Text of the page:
Rendez-vous at Commemorative monuments in the Forêt de Retz
Battlefield, HQ, occupied territory or military cemetery, the Retz forest was a key strategic position. Located close to the front and forming a rampart for the capital during the Battles of the Marne, the forest naturally became a place of resistance against the Germans.
The place known as “La tour Réaumont” in the Retz forest was ideal for observing the Soissonnais area and, in 1914, General MAUNOURY had a wooden hut erected there. The second look-out post was that of General MANGIN. When FOCH gave the order to attack in 1918, it was from this observation post that the General led the offensive. Taken by surprise, the Germans retreated more than 8 kilometres.
Today a stele stands in place of the observation post, bearing the following inscription: “ON THIS SITE STOOD THE OBSERVATION POST FROM THE TOP OF WHICH GENERAL MANGIN DIRECTED THE ATTACK OF 18TH JULY 1918 WHICH RESULTED IN VICTORY”.
A cemetery in the Retz forest reminds us that, on 1st September 1914, the 1st Corps of the British Expeditionary Force was attacked in the forest while retreating to the south. The people of Montgobert, Puiseux and Vivières were conscripted by the Germans to bury the British bodies in a grave. In November Irish Guards returned and opened up the grave where they found 98 bodies of their fellow countrymen.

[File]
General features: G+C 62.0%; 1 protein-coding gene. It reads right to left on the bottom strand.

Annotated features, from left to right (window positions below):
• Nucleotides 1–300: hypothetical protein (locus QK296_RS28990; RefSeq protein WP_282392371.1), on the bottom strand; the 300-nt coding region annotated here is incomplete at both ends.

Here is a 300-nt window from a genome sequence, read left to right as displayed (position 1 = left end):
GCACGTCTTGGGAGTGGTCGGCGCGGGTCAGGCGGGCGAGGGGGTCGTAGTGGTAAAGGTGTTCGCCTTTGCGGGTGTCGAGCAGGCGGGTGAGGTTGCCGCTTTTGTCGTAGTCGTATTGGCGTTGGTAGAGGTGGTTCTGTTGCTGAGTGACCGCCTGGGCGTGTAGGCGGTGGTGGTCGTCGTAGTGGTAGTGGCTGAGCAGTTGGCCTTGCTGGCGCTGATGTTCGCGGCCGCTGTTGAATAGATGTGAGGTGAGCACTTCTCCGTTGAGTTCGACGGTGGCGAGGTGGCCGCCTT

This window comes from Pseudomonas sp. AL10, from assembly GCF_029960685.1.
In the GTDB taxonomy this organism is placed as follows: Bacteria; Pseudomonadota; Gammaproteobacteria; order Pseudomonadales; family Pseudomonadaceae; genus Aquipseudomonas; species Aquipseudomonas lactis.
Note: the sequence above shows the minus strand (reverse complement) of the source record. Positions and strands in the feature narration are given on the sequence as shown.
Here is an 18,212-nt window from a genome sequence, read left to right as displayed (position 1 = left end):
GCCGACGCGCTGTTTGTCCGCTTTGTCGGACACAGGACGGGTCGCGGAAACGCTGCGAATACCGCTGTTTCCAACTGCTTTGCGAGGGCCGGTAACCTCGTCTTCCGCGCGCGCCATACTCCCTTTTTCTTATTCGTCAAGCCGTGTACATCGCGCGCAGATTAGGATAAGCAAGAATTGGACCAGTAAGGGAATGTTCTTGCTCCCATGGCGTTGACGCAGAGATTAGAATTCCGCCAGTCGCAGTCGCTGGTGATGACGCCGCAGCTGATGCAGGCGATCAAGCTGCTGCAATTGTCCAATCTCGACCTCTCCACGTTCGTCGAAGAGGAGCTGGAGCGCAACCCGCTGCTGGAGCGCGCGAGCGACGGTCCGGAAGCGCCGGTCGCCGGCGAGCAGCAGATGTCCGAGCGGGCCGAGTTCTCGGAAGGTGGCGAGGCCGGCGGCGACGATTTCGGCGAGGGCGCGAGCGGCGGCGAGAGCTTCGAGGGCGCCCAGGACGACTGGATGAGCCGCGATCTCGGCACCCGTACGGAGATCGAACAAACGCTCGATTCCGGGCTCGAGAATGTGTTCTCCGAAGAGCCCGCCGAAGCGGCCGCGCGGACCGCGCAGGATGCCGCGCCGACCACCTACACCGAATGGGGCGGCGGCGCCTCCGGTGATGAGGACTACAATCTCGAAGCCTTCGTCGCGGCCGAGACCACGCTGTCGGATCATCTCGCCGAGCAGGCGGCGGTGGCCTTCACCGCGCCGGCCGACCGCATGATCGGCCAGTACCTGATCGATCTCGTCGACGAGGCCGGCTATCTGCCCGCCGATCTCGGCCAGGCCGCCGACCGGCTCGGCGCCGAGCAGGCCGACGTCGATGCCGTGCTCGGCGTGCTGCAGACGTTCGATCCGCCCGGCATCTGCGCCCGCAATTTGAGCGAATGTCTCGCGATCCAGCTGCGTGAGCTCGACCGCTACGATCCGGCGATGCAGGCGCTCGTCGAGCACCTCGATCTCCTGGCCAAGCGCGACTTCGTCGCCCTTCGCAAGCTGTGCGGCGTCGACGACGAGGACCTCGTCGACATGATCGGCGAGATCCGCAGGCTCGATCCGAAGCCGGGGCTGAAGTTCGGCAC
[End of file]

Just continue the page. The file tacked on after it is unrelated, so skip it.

In 1922 the "Guards Grave" memorial was erected by the Commonwealth War Graves Commission.
In the garden of the forestry worker’s house at Les Têtes de Chavigny stands the mausoleum of Captain Joost VAN VOLLENHOVEN. In 1915, posted to the Moroccan Colonial Infantry Regiment, he questioned the policy of recruiting Africans into the army. He resigned and rejoined his unit on the front. Injured by a bullet during the Mangin offensive, he died on 20th July and his body was buried on the edge of the forest of Villers-Cotterêts. His mausoleum was unveiled in 1938 by the Minister for the Colonies.